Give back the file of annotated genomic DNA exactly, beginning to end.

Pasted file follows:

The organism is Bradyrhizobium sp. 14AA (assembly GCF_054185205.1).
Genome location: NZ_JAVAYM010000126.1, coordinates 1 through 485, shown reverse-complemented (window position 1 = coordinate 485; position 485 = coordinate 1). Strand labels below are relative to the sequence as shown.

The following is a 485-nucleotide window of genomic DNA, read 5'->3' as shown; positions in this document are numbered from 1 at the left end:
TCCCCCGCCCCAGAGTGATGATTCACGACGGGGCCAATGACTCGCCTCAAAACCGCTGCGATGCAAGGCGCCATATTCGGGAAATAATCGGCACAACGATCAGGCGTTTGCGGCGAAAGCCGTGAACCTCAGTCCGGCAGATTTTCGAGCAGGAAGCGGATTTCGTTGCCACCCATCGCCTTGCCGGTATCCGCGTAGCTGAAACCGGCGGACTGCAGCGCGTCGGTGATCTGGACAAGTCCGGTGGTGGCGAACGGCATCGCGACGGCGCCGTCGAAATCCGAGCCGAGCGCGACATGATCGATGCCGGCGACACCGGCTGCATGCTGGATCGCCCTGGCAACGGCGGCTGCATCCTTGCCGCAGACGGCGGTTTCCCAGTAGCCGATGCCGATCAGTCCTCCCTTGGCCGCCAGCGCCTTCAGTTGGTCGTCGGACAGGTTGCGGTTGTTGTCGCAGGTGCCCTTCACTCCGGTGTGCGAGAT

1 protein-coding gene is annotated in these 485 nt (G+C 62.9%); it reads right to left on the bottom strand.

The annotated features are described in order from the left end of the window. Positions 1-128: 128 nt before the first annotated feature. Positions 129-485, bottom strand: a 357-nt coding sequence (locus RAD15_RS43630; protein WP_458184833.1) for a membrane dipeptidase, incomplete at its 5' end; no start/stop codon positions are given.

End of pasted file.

The organism is Bradyrhizobium sp. 14AA (assembly GCF_054185205.1).
Genome location: NZ_JAVAYM010000126.1, coordinates 1 through 485, shown reverse-complemented (window position 1 = coordinate 485; position 485 = coordinate 1). Strand labels below are relative to the sequence as shown.

The following is a 485-nucleotide window of genomic DNA, read 5'->3' as shown; positions in this document are numbered from 1 at the left end:
TCCCCCGCCCCAGAGTGATGATTCACGACGGGGCCAATGACTCGCCTCAAAACCGCTGCGATGCAAGGCGCCATATTCGGGAAATAATCGGCACAACGATCAGGCGTTTGCGGCGAAAGCCGTGAACCTCAGTCCGGCAGATTTTCGAGCAGGAAGCGGATTTCGTTGCCACCCATCGCCTTGCCGGTATCCGCGTAGCTGAAACCGGCGGACTGCAGCGCGTCGGTGATCTGGACAAGTCCGGTGGTGGCGAACGGCATCGCGACGGCGCCGTCGAAATCCGAGCCGAGCGCGACATGATCGATGCCGGCGACACCGGCTGCATGCTGGATCGCCCTGGCAACGGCGGCTGCATCCTTGCCGCAGACGGCGGTTTCCCAGTAGCCGATGCCGATCAGTCCTCCCTTGGCCGCCAGCGCCTTCAGTTGGTCGTCGGACAGGTTGCGGTTGTTGTCGCAGGTGCCCTTCACTCCGGTGTGCGAGAT

1 protein-coding gene is annotated in these 485 nt (G+C 62.9%); it reads right to left on the bottom strand.

The annotated features are described in order from the left end of the window. Positions 1-128: 128 nt before the first annotated feature. Positions 129-485, bottom strand: a 357-nt coding sequence (locus RAD15_RS43630; protein WP_458184833.1) for a membrane dipeptidase, incomplete at its 5' end; no start/stop codon positions are given.